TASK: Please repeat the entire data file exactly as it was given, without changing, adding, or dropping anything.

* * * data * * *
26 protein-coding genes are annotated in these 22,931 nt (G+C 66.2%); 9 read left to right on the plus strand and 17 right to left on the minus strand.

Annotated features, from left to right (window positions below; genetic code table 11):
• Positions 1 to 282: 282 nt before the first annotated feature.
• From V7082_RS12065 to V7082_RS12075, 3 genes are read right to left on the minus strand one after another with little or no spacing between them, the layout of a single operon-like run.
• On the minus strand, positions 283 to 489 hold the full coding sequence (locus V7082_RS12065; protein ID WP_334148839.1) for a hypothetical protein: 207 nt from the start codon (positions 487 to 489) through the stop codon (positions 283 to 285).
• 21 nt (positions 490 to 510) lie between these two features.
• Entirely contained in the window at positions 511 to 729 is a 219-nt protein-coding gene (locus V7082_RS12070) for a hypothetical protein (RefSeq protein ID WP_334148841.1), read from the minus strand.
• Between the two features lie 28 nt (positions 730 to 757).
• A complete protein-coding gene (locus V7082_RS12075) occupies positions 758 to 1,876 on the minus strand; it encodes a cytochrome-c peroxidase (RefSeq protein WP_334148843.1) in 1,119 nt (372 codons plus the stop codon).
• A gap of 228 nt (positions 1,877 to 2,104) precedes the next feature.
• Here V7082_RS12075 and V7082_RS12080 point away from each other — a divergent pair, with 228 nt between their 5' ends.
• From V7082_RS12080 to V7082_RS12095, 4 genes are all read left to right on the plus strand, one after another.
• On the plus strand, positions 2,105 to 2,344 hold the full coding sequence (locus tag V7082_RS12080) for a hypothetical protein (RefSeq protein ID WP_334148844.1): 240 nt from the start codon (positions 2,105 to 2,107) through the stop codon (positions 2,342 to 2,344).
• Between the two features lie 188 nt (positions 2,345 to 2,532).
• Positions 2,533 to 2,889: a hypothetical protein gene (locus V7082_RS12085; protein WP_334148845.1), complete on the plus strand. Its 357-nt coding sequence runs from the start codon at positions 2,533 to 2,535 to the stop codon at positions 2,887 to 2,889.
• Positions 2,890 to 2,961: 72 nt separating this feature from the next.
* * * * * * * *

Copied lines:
26 protein-coding genes are annotated in these 22,931 nt (G+C 66.2%); 9 read left to right on the plus strand and 17 right to left on the minus strand.

Annotated features, from left to right (window positions below; genetic code table 11):
• Positions 1 to 282: 282 nt before the first annotated feature.
• From V7082_RS12065 to V7082_RS12075, 3 genes are read right to left on the minus strand one after another with little or no spacing between them, the layout of a single operon-like run.
• On the minus strand, positions 283 to 489 hold the full coding sequence (locus V7082_RS12065; protein ID WP_334148839.1) for a hypothetical protein: 207 nt from the start codon (positions 487 to 489) through the stop codon (positions 283 to 285).
• 21 nt (positions 490 to 510) lie between these two features.
• Entirely contained in the window at positions 511 to 729 is a 219-nt protein-coding gene (locus V7082_RS12070) for a hypothetical protein (RefSeq protein ID WP_334148841.1), read from the minus strand.
• Between the two features lie 28 nt (positions 730 to 757).
• A complete protein-coding gene (locus V7082_RS12075) occupies positions 758 to 1,876 on the minus strand; it encodes a cytochrome-c peroxidase (RefSeq protein WP_334148843.1) in 1,119 nt (372 codons plus the stop codon).
• A gap of 228 nt (positions 1,877 to 2,104) precedes the next feature.
• Here V7082_RS12075 and V7082_RS12080 point away from each other — a divergent pair, with 228 nt between their 5' ends.
• From V7082_RS12080 to V7082_RS12095, 4 genes are all read left to right on the plus strand, one after another.
• On the plus strand, positions 2,105 to 2,344 hold the full coding sequence (locus tag V7082_RS12080) for a hypothetical protein (RefSeq protein ID WP_334148844.1): 240 nt from the start codon (positions 2,105 to 2,107) through the stop codon (positions 2,342 to 2,344).
• Between the two features lie 188 nt (positions 2,345 to 2,532).
• Positions 2,533 to 2,889: a hypothetical protein gene (locus V7082_RS12085; protein WP_334148845.1), complete on the plus strand. Its 357-nt coding sequence runs from the start codon at positions 2,533 to 2,535 to the stop codon at positions 2,887 to 2,889.
• Positions 2,890 to 2,961: 72 nt separating this feature from the next.